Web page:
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The three phases of IP protection for disruptive technology: Phase 2

Now that you have researched the intellectual property (IP) landscape and know that you can work your invention freely (see our previous article – The three phases of IP protection for disruptive technology: phase 1), the next key consideration is to understand how and when you should go about protecting your own IP. We are often asked about IP protection once it is already too late to obtain valid rights, and the key to managing this risk is to synchronise your IP strategy with your design/development process.

Typically, the first IP consideration is patent protection. Patents protect the inventive concept behind an innovation, and the key point to remember here is that the invention defined in the patent application must be new and inventive over everything available to the public at the point of filing. Importantly, this includes anything you make publicly available yourself, and it is therefore critical that, in the excitement that comes with the opportunity to market and advertise your new product or process, you do not scupper your chances of obtaining valid patent protection by talking openly about your invention too soon.

Thankfully, since patents protect the inventive concept behind your invention, the application can be drafted and filed relatively early in the design process, long before the product is launched, and often even before the final designs and implementations are decided upon.

Crucially, it does not matter that the patent application has not yet been granted, only that it has been filed, ahead of launch or any other self-disclosure. In the meantime, whilst you prototype and test the specific implementation of your invention ahead of launch, you can be safe in the knowledge that the overarching inventive concept is provisionally protected. The UK patent system also provides a 12-month window in which any developments to your technology can be accommodated, should you recognise the need to add or modify parts of the invention at this stage (more on this in our discussion of Phase 3).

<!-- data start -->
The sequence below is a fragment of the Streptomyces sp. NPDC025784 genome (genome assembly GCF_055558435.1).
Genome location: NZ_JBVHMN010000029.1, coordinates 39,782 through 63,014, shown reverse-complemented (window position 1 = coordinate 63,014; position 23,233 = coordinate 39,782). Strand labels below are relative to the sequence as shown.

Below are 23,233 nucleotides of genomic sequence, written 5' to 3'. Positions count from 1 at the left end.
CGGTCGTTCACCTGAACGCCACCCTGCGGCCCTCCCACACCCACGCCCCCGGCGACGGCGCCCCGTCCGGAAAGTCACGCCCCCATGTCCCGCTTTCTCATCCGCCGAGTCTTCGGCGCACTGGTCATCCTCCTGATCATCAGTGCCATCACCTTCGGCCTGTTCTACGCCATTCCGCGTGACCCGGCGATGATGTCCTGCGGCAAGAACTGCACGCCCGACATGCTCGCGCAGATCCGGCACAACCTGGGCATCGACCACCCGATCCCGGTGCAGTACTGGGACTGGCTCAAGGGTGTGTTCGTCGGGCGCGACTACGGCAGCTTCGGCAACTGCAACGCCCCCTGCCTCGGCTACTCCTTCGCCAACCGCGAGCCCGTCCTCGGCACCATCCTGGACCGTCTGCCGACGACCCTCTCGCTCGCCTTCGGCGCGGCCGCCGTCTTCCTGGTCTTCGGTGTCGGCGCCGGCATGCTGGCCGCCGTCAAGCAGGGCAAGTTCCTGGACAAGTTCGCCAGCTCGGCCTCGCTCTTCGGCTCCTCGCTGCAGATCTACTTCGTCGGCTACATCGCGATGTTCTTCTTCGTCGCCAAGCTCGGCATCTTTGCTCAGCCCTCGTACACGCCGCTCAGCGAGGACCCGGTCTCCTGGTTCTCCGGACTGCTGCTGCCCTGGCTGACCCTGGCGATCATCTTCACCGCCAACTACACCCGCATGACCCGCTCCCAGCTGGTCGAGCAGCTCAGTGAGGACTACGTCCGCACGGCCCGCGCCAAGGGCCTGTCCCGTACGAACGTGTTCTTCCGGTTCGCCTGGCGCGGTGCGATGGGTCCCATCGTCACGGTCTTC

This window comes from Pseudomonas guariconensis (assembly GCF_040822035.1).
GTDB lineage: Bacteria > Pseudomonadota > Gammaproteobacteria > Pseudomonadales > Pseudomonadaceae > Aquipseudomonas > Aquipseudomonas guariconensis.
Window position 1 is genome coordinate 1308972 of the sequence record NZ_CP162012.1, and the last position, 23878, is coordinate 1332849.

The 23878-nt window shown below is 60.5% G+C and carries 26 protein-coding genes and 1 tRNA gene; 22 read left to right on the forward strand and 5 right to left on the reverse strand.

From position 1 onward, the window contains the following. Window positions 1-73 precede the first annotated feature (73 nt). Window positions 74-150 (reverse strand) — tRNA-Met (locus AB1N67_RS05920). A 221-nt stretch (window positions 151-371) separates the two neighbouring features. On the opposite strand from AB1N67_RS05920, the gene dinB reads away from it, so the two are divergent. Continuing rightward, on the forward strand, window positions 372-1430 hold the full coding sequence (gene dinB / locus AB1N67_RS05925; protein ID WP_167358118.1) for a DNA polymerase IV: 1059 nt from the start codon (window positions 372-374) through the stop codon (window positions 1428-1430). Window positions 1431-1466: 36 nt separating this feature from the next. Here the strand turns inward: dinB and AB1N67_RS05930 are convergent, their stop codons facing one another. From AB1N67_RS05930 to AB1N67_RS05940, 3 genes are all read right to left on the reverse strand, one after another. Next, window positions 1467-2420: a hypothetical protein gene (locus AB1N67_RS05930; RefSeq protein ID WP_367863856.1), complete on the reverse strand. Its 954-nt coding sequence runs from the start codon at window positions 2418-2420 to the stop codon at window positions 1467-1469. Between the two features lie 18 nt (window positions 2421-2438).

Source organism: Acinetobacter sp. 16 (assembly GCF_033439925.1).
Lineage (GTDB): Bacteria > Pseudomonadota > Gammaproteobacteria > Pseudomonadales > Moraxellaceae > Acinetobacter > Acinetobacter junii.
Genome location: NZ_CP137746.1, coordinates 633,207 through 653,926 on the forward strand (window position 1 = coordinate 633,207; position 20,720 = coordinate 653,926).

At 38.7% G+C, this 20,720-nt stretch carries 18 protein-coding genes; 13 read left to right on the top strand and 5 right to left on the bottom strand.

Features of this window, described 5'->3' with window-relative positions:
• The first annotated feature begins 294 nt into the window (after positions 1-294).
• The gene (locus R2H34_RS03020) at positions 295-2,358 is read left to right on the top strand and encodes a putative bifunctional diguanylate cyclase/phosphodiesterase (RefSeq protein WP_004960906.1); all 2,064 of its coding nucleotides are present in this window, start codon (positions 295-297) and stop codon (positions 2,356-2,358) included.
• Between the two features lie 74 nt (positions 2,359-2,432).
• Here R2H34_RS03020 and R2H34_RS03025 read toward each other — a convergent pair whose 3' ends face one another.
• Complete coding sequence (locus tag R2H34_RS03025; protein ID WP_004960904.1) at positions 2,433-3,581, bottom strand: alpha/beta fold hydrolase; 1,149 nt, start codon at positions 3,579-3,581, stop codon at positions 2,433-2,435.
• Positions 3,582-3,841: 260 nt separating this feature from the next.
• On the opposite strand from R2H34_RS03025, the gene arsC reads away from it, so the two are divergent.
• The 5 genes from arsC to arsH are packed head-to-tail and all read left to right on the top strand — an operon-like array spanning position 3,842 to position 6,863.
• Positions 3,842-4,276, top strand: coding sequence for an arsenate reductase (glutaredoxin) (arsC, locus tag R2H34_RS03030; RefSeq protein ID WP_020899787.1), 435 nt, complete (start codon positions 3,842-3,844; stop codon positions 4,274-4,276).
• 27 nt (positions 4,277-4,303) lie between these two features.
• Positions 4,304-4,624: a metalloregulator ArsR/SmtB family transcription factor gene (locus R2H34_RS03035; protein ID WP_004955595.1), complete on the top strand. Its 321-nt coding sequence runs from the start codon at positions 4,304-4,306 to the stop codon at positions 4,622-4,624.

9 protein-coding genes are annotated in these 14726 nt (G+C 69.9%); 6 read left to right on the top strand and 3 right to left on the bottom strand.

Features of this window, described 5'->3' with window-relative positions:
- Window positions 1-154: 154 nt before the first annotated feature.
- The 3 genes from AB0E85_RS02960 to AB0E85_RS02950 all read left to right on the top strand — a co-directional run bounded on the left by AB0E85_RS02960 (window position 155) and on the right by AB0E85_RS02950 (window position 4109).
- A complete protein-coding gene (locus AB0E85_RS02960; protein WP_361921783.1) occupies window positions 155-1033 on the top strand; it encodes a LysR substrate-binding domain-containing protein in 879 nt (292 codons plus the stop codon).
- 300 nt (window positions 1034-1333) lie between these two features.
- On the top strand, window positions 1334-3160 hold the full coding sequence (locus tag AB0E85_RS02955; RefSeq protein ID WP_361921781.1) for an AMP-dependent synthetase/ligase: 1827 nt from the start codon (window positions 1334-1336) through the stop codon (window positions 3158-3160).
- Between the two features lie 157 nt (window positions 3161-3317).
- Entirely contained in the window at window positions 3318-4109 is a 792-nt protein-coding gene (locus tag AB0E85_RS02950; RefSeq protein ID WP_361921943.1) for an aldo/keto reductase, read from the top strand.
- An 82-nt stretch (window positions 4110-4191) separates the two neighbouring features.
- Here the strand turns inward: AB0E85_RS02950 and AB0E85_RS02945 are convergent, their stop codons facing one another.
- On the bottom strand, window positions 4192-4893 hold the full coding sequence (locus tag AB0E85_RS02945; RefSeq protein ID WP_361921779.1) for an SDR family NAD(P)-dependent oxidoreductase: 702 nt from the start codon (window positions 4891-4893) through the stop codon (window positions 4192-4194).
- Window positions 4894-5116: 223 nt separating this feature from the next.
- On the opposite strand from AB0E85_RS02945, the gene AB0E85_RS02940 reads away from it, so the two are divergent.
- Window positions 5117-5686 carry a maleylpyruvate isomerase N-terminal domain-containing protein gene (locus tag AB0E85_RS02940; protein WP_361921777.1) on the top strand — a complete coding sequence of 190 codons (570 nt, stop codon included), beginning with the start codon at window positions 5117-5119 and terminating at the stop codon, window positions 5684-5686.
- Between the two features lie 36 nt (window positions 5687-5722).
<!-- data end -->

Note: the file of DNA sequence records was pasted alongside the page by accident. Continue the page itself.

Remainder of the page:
In short – it is more important that you file a patent application before publicising your invention than it is to know exactly how you might implement the invention. It is also worth knowing that you don’t have to decide on patent protection for the whole world on day one. You can typically start the patent application in just one country, i.e., the UK, and delay decisions on overseas protection for up to 12 months.

Then, when it comes to nailing down the design and branding of your product ahead of launch, a search for existing registered design rights and trade marks is a useful exercise to ensure that you are free to launch your product. Nobody wants to build up to a big launch only to have to withdraw their product because their new product name is actually already taken!

Finally, and often just ahead of launch, it is time to register your own trade marks and, where relevant, your product designs. In doing so, this will prevent competitors producing look-a-like copies and will protect your expenditure by ensuring your customers can clearly distinguish your products from competitor products. However, you should not register your trade marks and designs until you are sure you have them in the final form. If things change after you have applied to register your rights, the resulting registration may no longer be fit for purpose.

Author: Cory Stobart

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